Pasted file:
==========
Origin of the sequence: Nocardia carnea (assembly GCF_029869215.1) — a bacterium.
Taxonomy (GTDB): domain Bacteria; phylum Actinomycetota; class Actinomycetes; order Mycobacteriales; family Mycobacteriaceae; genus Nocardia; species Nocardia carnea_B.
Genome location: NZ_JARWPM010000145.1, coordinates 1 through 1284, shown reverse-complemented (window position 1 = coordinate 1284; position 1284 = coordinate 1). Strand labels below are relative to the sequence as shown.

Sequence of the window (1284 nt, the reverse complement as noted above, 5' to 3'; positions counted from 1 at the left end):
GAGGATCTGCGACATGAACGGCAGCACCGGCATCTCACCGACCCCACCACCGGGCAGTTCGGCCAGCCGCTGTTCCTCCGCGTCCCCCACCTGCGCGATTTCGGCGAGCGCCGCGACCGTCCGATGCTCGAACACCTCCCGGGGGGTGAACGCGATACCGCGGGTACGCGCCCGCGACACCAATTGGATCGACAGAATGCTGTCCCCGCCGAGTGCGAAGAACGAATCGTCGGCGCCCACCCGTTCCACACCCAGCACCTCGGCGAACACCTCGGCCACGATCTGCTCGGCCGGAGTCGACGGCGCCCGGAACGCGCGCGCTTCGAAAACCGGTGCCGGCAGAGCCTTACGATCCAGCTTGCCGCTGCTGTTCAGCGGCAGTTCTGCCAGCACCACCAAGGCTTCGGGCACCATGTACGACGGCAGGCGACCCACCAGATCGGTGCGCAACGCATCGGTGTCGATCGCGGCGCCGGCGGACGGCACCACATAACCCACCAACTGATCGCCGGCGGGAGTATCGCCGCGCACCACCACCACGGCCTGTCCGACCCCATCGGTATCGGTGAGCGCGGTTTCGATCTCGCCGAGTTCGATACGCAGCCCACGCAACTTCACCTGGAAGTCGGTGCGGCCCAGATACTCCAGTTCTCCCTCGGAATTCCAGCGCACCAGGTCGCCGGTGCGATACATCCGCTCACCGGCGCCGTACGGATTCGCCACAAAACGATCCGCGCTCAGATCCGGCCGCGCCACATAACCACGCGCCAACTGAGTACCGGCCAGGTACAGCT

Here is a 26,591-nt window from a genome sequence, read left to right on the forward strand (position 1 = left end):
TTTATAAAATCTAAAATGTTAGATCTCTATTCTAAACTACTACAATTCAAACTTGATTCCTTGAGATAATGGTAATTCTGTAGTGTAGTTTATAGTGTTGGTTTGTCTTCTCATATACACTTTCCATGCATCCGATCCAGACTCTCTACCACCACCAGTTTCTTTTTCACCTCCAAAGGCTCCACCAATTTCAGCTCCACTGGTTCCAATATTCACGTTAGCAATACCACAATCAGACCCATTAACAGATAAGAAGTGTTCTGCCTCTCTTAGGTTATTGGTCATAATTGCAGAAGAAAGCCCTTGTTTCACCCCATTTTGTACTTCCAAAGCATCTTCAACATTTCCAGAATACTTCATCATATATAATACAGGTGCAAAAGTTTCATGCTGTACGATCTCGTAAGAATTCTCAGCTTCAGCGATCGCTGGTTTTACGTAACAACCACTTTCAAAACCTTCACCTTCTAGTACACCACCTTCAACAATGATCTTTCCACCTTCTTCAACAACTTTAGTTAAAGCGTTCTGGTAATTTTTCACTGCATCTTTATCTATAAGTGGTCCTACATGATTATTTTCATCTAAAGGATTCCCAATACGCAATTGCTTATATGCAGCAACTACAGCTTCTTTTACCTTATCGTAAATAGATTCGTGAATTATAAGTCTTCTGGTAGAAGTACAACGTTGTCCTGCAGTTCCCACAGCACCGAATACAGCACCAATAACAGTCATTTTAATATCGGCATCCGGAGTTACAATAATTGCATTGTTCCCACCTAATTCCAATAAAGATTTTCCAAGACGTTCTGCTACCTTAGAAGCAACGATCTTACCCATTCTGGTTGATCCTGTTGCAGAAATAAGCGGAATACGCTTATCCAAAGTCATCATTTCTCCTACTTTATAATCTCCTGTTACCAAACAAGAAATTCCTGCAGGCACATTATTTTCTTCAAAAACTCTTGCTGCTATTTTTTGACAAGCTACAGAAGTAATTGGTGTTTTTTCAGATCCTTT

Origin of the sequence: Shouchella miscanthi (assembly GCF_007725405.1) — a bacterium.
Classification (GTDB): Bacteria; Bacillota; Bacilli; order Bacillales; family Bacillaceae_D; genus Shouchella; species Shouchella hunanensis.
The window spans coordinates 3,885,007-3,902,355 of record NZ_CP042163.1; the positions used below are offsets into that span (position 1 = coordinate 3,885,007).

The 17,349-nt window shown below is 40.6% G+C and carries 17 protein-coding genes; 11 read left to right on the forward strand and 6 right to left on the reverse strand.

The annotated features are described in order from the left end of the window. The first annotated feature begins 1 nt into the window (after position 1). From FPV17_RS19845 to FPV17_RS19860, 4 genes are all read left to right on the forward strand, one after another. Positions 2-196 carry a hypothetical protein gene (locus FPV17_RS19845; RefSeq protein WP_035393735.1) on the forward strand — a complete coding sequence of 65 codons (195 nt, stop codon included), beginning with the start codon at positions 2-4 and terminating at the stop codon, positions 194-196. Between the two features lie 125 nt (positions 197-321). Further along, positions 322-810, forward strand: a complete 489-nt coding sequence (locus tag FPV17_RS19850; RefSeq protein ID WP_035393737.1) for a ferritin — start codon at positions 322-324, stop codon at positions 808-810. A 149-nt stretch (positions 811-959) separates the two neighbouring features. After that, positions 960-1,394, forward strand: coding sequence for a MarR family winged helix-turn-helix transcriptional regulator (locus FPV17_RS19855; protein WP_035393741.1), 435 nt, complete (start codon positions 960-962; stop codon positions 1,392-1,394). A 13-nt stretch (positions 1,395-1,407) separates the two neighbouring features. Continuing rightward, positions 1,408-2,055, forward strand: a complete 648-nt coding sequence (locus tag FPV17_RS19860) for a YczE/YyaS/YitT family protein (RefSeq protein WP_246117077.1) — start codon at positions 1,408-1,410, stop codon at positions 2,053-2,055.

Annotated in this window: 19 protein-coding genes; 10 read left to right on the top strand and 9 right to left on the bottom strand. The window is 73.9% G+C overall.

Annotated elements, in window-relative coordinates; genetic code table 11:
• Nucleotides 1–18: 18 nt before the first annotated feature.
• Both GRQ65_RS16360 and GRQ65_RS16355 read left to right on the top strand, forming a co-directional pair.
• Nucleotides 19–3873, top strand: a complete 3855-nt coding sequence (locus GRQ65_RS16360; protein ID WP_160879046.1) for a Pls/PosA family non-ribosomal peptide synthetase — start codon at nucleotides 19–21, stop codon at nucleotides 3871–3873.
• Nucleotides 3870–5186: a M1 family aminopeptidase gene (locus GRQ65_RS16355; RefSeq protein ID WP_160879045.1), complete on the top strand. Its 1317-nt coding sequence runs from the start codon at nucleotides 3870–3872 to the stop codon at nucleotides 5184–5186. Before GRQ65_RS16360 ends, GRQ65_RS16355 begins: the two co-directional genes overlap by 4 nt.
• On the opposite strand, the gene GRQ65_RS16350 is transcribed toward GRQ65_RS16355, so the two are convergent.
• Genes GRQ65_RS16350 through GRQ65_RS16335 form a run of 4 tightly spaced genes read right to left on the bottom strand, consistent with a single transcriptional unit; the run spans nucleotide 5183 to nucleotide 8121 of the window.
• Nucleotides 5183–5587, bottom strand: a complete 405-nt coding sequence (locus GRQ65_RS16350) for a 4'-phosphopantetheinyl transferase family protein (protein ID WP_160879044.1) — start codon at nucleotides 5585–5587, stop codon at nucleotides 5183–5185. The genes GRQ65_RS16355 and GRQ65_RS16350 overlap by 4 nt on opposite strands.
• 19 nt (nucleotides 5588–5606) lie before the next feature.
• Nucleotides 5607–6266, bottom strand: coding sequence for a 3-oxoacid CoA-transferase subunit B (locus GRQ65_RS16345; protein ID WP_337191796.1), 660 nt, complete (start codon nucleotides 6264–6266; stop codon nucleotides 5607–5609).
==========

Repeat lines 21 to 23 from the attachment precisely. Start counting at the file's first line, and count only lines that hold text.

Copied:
• Nucleotides 5183–5587, bottom strand: a complete 405-nt coding sequence (locus GRQ65_RS16350) for a 4'-phosphopantetheinyl transferase family protein (protein ID WP_160879044.1) — start codon at nucleotides 5585–5587, stop codon at nucleotides 5183–5185. The genes GRQ65_RS16355 and GRQ65_RS16350 overlap by 4 nt on opposite strands.
• 19 nt (nucleotides 5588–5606) lie before the next feature.
• Nucleotides 5607–6266, bottom strand: coding sequence for a 3-oxoacid CoA-transferase subunit B (locus GRQ65_RS16345; protein ID WP_337191796.1), 660 nt, complete (start codon nucleotides 6264–6266; stop codon nucleotides 5607–5609).